So it’s not a second ‘Sports-Rorts’ affair, with attendant allegations of illegality.

It is, however, a blatant case of pork barrelling, likely to lead to poor policy outcomes because the politicians have specified the grant amount, purpose and recipient without any public service or other expert advice.

With the environment in continual decline and a desperate need for restoration, this is another example of very poor governance.

School yard stuff

And the response of Minister Birmingham, the minister representing the Government at Estimates, to Opposition criticisms of the program? ‘I don’t have to sit here and accept hypocrisy from you. You made similar promises at the election.’

In other words, you are just as bad as us, so we can get away with this. At a time when trust in government is very low and the environment in significant decline, this is school yard stuff and a very sad state of affairs.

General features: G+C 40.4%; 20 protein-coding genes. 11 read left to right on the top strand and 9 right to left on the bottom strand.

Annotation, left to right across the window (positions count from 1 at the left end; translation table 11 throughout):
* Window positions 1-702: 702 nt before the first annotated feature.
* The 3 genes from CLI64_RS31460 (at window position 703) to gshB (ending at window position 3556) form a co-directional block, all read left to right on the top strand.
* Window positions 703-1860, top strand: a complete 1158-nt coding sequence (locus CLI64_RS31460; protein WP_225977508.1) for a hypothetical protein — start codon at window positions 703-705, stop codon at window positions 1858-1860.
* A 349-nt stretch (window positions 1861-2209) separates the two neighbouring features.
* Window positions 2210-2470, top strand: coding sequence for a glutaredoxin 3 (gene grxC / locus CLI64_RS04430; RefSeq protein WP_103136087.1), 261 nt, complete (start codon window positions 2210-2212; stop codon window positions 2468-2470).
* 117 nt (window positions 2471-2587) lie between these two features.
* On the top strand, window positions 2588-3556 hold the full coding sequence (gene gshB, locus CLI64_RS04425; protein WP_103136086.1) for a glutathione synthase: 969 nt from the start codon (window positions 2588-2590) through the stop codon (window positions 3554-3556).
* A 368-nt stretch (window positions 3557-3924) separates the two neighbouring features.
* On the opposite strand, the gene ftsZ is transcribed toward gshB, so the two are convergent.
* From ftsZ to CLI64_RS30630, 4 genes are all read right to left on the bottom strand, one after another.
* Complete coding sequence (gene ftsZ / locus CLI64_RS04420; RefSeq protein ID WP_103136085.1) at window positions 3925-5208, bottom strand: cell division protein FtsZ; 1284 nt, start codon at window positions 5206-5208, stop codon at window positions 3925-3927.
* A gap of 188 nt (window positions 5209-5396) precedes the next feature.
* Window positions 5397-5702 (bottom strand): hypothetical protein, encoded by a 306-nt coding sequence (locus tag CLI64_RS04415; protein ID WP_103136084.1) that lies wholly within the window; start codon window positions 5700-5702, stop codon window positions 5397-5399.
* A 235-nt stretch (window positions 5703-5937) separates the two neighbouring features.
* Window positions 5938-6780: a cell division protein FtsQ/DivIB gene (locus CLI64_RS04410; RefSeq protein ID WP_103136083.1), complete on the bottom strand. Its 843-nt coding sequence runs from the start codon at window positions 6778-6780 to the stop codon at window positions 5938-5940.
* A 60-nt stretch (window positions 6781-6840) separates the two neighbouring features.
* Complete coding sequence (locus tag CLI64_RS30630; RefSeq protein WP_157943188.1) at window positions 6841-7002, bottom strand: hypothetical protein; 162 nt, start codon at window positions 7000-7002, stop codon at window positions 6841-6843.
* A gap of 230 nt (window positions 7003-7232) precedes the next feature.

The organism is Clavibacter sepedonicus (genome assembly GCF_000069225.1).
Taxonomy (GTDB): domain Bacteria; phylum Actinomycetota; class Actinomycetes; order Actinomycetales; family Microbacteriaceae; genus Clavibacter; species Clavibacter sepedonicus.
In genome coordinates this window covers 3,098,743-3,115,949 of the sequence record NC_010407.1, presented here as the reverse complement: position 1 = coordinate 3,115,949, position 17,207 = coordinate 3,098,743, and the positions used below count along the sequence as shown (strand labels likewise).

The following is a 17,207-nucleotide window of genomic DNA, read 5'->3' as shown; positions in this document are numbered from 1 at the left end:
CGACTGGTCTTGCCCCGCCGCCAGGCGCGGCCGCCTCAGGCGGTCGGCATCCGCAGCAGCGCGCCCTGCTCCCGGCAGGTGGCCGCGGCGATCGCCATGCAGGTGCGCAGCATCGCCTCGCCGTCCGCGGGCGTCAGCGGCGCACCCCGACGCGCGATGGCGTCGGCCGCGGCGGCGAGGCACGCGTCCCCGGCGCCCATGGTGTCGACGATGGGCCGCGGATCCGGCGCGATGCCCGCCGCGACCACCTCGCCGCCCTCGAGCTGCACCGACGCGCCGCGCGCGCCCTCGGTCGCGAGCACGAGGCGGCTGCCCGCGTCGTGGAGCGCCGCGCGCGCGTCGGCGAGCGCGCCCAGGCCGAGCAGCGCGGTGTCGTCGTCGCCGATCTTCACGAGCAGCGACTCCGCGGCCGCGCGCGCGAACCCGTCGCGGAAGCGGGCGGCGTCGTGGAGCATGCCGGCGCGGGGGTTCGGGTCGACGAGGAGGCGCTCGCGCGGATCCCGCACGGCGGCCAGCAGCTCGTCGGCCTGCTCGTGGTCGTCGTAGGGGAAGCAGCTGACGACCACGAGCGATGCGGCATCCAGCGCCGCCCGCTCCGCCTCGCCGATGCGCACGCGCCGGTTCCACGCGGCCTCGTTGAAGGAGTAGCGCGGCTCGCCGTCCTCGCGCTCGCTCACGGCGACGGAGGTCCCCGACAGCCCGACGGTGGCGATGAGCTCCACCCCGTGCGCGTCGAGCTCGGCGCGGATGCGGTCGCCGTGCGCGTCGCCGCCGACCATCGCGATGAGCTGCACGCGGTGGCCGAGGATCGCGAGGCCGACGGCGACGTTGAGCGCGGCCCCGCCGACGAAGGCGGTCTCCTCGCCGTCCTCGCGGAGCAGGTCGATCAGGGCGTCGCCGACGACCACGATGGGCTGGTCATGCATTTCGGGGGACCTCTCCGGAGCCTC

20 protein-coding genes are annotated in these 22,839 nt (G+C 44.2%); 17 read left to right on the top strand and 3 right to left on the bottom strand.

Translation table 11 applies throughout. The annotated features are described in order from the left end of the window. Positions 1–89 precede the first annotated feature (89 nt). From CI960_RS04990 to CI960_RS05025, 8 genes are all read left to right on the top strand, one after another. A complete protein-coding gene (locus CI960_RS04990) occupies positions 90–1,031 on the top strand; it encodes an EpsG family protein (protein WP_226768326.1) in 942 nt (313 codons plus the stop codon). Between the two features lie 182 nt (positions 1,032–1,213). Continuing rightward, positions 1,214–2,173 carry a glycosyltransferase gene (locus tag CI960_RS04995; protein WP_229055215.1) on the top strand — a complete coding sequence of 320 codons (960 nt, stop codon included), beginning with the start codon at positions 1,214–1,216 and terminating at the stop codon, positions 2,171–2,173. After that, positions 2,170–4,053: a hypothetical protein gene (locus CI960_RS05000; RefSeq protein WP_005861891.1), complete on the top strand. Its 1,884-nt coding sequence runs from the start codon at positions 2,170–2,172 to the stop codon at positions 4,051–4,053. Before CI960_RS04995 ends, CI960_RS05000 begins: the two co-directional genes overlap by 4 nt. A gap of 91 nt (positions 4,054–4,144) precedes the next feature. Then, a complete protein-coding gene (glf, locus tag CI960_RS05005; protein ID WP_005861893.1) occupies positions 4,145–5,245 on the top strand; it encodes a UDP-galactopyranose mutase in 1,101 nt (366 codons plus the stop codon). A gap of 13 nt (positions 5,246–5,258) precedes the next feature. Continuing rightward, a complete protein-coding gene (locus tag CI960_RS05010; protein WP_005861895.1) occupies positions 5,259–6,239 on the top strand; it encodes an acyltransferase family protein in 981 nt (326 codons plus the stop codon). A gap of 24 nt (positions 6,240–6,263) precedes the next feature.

The Communities Environment Program is not much better. The fact that the program is limited to one year, immediately following at election, is unusual and strongly suggestive of the program being another pork barrel. The fact that the money is allocated to all MPs ($150,000 per electorate) allowing non-government MPs to access to the pork, is hardly a saving grace.

Again, this is bad policy. Small numbers of piecemeal local grants in a one-off program make no contribution to the big environmental issues that face the national government.

So what does ‘practical environmental restoration’ mean? Pork barrelling, obviously.

Grist for the mill

To finish, some quick ‘grist for the mill’ themes from Estimates: